Amid the dotcom technological bubble (a timeof clear economic sublimation of the possibilities of a networked and interconnected world) and at the verge of the symbolic turn of the century, Ouroussoff seems to find in the new TBWA/Chiat/Day Advertising’s headquarters a space that turns the features of advanced technological postmodernity explicit; an image clear, powerful and catching enough to replace the well-known paradigm of machinist, functional modernity:

At the turn of the century, Frederick Taylor and Henry Ford designed comprehensive social programs based on the efficiency of the assembly line, where workers functioned as well-oiled machines, and where their

moral lives were carefully regulated. (...)

The image of man as an efficient gear in a complex mechanical device no longer makes sense in an era relentlessly bombarded with new information, where life is restless, migratory. Today, the necessary illusion (...) is that of freedom (Ouroussoff, 1999).

The project for the TBWA/Chiat/Day headquarters was built in a nondescript warehouse in Playa del Rey, Los Angeles. Without nearly any connection with the outside world, the only way of access is through a candle-shaped-floorplan pavilion that houses a yellow metal staircase connected to the container’s interior by means of an elevated double corridor. This corridor, completely enclosed, with a vaulted ceiling and a White painted interior, works as an extensive threshold that separates - intentionally, theatrically and literally - the outer city from the inner one (Figure 1).

Source: Google Street View

Figure 1 Access to tbwa/Chiat/Day headquarters, Los Angeles, California 

Once inside, the building presents itself as a huge open-plan space where the roof ’s thermal insulation and metallic structure are exposed, and from which air conditioning systems and artificial lighting dangle. The place is spatially and discursively organized by replicating the functional and visual features of a small city: a raised ‘main street’ is located within a matrix of ‘action-office’ cubicles, organized in a series of neighborhoods where there are no enclosed private offices, distributing an open space that is completely visible and perceptible once the elevated access corridor is traversed.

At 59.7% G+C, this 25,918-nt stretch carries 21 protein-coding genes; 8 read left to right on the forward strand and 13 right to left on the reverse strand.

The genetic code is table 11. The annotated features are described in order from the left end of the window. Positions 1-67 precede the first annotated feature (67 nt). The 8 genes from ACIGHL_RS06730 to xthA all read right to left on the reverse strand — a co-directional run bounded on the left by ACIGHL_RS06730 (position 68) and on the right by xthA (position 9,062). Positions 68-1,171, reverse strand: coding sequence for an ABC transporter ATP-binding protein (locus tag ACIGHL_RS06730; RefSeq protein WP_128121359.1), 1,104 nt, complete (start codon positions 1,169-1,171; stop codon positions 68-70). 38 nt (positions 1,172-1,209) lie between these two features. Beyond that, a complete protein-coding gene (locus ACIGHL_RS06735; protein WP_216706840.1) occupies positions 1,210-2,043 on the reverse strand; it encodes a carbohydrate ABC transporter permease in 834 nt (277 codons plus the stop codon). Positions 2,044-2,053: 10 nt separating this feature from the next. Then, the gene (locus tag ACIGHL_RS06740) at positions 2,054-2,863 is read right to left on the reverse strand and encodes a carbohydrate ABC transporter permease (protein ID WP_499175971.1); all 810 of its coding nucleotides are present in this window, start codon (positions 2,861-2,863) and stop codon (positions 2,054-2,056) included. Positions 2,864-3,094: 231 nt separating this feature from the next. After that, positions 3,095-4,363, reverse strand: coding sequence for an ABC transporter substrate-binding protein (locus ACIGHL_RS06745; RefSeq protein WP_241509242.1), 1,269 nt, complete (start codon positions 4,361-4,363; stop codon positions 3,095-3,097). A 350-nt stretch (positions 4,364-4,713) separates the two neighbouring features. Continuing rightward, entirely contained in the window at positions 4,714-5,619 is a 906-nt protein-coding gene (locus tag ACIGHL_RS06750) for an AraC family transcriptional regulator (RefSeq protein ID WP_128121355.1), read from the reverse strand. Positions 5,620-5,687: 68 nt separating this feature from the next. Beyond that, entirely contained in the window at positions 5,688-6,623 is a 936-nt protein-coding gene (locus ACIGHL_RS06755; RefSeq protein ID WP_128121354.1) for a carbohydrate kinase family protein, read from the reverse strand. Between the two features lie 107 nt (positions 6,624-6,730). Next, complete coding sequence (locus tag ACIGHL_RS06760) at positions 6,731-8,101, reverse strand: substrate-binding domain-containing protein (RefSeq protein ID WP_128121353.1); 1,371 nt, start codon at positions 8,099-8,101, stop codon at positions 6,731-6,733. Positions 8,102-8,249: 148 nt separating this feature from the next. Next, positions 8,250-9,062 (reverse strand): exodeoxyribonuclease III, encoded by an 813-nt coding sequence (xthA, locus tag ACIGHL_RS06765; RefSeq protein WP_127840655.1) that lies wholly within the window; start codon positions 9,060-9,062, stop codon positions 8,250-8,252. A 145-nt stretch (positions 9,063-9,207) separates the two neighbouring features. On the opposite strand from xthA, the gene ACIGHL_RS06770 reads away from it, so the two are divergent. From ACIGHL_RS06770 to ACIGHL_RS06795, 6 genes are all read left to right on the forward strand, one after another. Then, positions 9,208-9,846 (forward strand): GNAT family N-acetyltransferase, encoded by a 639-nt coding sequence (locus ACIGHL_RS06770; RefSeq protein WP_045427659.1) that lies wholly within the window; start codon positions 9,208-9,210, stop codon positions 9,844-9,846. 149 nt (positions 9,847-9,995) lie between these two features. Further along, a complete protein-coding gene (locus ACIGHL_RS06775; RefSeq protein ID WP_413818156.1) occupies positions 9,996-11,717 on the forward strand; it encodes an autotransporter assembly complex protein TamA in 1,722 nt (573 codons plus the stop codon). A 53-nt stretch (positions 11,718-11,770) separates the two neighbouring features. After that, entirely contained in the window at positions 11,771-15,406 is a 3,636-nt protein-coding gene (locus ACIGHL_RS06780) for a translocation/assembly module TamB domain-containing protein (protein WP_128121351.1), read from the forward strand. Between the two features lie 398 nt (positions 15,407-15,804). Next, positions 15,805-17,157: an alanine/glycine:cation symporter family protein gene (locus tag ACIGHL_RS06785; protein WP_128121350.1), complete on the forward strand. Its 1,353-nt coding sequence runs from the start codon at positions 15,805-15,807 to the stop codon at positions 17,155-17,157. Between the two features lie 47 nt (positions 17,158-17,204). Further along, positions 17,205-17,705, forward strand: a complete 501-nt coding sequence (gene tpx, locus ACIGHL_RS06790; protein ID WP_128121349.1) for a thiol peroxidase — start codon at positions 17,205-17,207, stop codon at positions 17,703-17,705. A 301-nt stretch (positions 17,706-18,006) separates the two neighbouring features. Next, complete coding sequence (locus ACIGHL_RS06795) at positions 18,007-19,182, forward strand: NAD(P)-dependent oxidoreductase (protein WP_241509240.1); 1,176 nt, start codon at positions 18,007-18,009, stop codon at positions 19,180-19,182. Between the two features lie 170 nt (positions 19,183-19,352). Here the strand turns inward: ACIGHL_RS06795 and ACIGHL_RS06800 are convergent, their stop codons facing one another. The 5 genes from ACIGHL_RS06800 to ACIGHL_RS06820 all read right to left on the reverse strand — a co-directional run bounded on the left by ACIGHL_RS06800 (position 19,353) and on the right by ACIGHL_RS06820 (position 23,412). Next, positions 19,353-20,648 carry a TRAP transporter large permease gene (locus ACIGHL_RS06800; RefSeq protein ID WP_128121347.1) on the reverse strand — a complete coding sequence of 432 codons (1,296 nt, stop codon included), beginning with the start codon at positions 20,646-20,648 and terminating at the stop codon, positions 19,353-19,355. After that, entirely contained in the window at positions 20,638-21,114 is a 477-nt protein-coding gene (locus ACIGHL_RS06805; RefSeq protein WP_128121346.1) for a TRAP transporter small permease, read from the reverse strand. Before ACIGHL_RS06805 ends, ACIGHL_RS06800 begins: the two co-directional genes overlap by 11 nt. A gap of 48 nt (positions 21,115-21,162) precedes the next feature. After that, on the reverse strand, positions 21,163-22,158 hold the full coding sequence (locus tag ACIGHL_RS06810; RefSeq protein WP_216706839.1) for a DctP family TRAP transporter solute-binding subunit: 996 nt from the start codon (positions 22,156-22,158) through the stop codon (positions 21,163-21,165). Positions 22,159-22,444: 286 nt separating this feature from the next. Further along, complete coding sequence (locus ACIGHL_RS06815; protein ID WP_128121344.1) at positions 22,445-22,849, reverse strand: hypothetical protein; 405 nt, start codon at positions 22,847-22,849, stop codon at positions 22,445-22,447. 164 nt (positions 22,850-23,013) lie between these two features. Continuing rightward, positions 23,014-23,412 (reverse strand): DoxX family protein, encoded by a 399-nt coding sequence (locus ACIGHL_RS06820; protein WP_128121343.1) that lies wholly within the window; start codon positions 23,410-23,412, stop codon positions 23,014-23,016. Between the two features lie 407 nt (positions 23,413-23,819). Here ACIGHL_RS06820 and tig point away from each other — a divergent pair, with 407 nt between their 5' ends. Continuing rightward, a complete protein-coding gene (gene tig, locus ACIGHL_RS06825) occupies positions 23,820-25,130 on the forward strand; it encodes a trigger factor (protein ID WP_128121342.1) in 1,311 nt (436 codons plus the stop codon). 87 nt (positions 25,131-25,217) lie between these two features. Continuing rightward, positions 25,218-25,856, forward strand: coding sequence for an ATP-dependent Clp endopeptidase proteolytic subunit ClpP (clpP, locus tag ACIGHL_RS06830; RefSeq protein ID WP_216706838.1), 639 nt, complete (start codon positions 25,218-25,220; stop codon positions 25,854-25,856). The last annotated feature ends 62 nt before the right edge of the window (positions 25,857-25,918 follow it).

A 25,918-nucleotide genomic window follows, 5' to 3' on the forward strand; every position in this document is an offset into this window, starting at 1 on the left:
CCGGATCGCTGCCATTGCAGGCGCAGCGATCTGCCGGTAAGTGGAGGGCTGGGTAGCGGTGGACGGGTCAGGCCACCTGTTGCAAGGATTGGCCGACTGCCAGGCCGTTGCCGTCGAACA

Magnetically grouped along the longitudinal axis that shapes the main street are a series of smaller, delimited or partially enclosed spaces that serve as a functional complement to the workstations in the great hall: toilets, warehouses, meeting rooms, ‘war rooms,’ etc. A series of artifacts and spaces designed and named to reinforce the mimic of public space follow the same organizational logic: 12 trees accompanied by outdoor furniture forming a central space (Central Park); a basketball court; a thematic bar with surf boards and motifs; a red Datsun car (moved from Gehry’s temporary offices as a monument), as well as some three-story interior houses (Cliff-Dwellings) made out of stacked merchandise containers painted yellow and decorated with iconic pop culture motifs - John Lennon’s eyes, the color flower formed from the first iMac models’ advertising photos, a pirate flag, and so on.